SAN DIEGO (KGTV) - People looking for some extra cash on hand during the coronavirus pandemic are turning to pawn shops as one way to make ends meet.
Moris Adato, the owner of CashCo Pawn, says business for pawn loans started to pick up near the end of April when people needed extra money for mortgage and rent payments.
"It's getting crazy right now," Adato says.
Pawn shop owners say their loans can help people make ends meet as they wait for things like EDD payments or stimulus checks or search for a new job.
When someone pawns an item, the shop owner gives them a loan against the item's cash value. People typically have 4-6 months to pay it back, with interest. Once the loan is repaid, the item is returned to the owner.
If someone can't, or chooses not to repay the loan, the item then belongs to the store and can be sold. There's no penalty for forfeiting the item, and it will not affect your credit score.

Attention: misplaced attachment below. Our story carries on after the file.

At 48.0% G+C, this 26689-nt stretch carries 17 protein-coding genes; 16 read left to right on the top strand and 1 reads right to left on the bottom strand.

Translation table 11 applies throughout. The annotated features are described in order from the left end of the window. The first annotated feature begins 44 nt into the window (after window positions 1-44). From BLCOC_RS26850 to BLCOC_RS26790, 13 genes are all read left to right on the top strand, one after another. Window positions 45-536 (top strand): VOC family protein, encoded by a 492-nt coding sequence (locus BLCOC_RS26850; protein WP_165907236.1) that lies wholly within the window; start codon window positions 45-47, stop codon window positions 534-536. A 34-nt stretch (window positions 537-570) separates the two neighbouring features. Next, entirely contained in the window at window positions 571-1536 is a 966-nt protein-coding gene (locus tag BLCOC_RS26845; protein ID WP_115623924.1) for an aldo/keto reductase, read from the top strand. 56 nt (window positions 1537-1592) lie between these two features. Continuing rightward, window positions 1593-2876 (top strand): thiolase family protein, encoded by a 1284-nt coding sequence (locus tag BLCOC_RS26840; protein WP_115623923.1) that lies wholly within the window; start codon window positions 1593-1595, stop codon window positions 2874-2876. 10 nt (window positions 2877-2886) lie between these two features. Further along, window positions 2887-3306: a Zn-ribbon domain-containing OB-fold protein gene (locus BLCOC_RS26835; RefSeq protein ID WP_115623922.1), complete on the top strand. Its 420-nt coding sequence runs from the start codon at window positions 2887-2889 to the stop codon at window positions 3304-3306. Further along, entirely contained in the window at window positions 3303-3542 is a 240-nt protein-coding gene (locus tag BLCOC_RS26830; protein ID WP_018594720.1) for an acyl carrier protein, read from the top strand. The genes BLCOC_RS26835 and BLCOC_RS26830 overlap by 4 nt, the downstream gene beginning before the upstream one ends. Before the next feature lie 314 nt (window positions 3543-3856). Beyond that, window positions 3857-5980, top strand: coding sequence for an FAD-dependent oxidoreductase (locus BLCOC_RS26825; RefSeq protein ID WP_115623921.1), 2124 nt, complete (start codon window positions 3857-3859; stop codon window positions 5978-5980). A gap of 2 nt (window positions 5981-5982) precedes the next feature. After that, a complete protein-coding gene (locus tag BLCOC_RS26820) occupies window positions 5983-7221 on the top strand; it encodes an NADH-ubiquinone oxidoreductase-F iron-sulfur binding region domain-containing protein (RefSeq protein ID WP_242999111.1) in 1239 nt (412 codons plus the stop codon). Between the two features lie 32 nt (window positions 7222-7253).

Many stores, like Adato's, will allow people to extend their loans if they ask.
Adato says his most common item is jewelry.
"Jewelry in itself is something to wear and to look good, but it's a commodity," he says. "It's gold, silver, or diamonds. If things go wrong, this is how you get out of trouble."
Experts say there are a few things people need to know before deciding to pawn a possession.
First, make sure the store you go to is accredited with a state or national pawnbrokers association. That will ensure they follow all the laws and regulations of the business.
Second, ask about the terms of the loan, especially the interest. California law caps the interest on a pawn loan at 3% per month.
Third, make sure you understand all of the extra costs, including storage and set up fees.
Despite the spike in demand, Adato says about 90% of the people who come in for loans pay them back and reclaim their items. His store is offering zero-interest on any loan paid in full within 30 days. He's also promoting safety by doing as much business as possible through his website and app.
Adato says it's a small way he can help people get by during the pandemic.
"There are still people out there that need money, unfortunately," says Adato. "These are blue-collar, working, hard class citizens that just need groceries to get through this hard time."